Although the Lynx players and coaches will tell you accolades and milestones mean nothing to them, there are some notable benchmarks to watch for during the 2020 season.
NEW FACES FILL THE TEAM
Just a few short years ago, Minnesota had a team and a roster that was fairly similar year after year, headlined by the dynamic starting five of Lindsay Whalen, Seimone Augustus, Maya Moore, Brunson and Fowles.
With Whalen and Brunson now retired, Moore taking another season off and Augustus leaving the Lynx to join the Los Angeles Sparks this offserason, the core group and the roster as a whole has seen some new faces fill the team over the last year-plus.
That will be the case once again in 2020, with six of the 12 players on the current roster playing their first seasons in Minnesota.
Lexie Brown, Bridget Carleton, Christmas-Kelly, Napheesa Collier, Damiris Dantas and Fowles are the returning players who suited up for the Lynx in 2019. Kayla Alexander, Rachel Banham, Megan Huff, Shenise Johnson and rookies Crystal Dangerfield and Mikiah Herbert Harrigan will be among the newcomers with Minnesota during the shortened season in Florida.
With an unusual offseason and an excelled timeline to get things rolling for the upcoming year, the Lynx are hoping to adjust and get acclimated to each other quickly during the season.
“It’s about them understanding what they bring to the team. Don’t try and step outside of your comfort zone to do anything that’s not asked of you,” Fowles said of the new faces on the team. “Be yourself and just come willing to work. I think minutes are going to pan out. We are a new team and this whole thing looks different, so whoever Cheryl can trust is going to be out there on the floor on any given day.”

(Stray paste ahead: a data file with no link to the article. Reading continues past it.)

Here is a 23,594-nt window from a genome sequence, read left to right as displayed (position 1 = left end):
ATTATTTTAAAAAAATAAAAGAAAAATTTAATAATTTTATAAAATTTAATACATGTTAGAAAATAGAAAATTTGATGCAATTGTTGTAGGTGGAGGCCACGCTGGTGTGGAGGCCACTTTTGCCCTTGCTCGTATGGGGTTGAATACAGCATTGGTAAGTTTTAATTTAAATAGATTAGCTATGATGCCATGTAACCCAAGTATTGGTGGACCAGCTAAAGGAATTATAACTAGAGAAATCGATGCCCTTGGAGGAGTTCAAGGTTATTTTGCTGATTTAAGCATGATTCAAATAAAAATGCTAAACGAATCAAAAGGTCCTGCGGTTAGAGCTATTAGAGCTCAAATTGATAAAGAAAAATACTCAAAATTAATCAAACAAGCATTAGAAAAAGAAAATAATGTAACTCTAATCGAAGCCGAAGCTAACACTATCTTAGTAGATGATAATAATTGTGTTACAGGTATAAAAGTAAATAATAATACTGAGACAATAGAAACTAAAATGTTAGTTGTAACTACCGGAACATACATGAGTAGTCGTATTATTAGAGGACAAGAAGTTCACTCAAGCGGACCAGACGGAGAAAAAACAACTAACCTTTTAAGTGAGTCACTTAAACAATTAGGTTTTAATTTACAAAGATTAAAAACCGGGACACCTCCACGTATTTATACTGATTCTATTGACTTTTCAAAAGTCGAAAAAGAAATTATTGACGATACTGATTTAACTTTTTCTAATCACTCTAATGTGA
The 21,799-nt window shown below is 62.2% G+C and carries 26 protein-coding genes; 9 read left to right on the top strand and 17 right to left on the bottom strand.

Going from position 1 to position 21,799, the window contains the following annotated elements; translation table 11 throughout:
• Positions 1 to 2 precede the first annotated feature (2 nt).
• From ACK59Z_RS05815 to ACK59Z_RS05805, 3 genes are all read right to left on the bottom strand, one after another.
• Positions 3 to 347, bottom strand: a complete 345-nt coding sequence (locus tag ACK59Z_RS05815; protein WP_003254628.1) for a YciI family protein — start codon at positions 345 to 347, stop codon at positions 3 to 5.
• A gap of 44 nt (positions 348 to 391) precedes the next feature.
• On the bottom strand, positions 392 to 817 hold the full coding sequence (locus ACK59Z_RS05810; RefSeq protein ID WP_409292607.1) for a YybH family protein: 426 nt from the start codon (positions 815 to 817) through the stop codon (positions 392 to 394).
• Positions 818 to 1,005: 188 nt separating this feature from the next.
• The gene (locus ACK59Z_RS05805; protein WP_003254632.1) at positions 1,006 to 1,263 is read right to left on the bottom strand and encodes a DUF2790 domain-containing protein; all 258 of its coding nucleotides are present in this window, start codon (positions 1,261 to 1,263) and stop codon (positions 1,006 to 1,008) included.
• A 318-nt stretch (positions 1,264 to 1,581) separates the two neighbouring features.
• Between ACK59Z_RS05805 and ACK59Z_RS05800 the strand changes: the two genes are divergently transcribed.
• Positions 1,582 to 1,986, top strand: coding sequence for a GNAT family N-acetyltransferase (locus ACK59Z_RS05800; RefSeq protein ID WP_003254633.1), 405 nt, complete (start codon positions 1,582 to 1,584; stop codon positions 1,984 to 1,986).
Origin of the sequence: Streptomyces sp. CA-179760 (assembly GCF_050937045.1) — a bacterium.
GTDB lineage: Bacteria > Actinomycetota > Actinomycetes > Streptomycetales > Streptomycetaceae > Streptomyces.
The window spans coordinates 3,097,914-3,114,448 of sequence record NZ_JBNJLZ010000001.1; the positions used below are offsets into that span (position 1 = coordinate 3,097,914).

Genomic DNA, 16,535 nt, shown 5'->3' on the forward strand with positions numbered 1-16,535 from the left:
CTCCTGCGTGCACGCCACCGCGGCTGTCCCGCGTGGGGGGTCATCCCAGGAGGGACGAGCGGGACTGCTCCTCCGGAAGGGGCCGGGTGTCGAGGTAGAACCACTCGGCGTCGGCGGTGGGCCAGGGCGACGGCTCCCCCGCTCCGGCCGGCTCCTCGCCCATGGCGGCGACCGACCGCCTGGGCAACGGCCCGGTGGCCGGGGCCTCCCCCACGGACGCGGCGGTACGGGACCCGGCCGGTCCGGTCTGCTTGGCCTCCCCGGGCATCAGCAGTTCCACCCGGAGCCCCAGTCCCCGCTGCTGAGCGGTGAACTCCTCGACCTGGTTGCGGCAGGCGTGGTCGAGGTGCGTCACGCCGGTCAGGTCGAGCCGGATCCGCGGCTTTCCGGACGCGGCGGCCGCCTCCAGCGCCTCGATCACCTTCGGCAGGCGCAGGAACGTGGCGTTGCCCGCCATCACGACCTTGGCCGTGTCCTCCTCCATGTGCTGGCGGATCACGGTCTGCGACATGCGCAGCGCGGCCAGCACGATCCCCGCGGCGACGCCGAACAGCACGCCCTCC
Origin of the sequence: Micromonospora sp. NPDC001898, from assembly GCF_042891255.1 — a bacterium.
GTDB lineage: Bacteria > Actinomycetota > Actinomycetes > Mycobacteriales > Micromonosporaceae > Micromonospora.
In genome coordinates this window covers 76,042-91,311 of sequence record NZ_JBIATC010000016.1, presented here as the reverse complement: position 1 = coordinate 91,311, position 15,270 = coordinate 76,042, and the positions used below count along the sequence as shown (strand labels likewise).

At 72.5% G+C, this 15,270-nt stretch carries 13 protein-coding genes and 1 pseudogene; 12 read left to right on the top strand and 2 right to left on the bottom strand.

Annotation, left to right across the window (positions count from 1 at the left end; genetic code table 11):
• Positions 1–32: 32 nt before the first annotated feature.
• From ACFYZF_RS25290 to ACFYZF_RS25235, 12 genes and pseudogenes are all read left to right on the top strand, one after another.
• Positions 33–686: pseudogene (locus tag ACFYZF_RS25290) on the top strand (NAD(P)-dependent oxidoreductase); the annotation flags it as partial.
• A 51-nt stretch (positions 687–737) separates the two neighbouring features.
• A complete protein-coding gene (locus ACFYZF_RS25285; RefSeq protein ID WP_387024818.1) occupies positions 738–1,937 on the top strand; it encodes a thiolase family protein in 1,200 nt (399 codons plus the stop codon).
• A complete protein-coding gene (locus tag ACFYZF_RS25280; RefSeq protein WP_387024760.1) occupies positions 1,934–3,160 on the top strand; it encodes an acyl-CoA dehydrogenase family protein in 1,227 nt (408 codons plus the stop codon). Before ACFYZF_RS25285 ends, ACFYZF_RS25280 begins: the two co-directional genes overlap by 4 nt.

Along with the fact that there are some new players on the squad, the coaching staff also looks a bit different after the departures of assistants Walt Hopkins and Shelley Patterson, who both left to take over coaching duties with the New York Liberty this offseason.
Even though the year hasn’t officially kicked off, the Lynx are already seeing the benefits of those additions to the bench.
“I feel like we haven’t missed a beat. I feel like Plenette and (Brunson) are still players because they bring so much to the table,” Fowles said. “Having Katie (Smith) here is definitely going to be a game-changer for us because I think she’s the one who keeps Cheryl in line. Plenette is very player oriented. She wants to know how we are doing running plays, do we know how to run plays or do we need anything. Rebekkah is that coach that is making sure you’re out there getting it right.
“I think it’s going to be fun. I’m looking forward to seeing all of them together on the sideline. So far, it’s been pretty good.”
The presence of Reeve’s new coaching staff has already been valuable during training camp and has helped with the unusual offseason leading into the 2020 campaign. And the Lynx hope that allows them to hit the ground running when the ball finally tips off this weekend.
“I just think about what a tremendous decision it was to hire each of the people that we have in the positions that we have them in. They are incredibly valuable in preparing teams, because they have done it and they’ve done it at a high level,” Reeve said. “I’ve learned a lot in being around them. If you see those three working, they are very, very involved and they are very vocal. … That has gone extremely well.”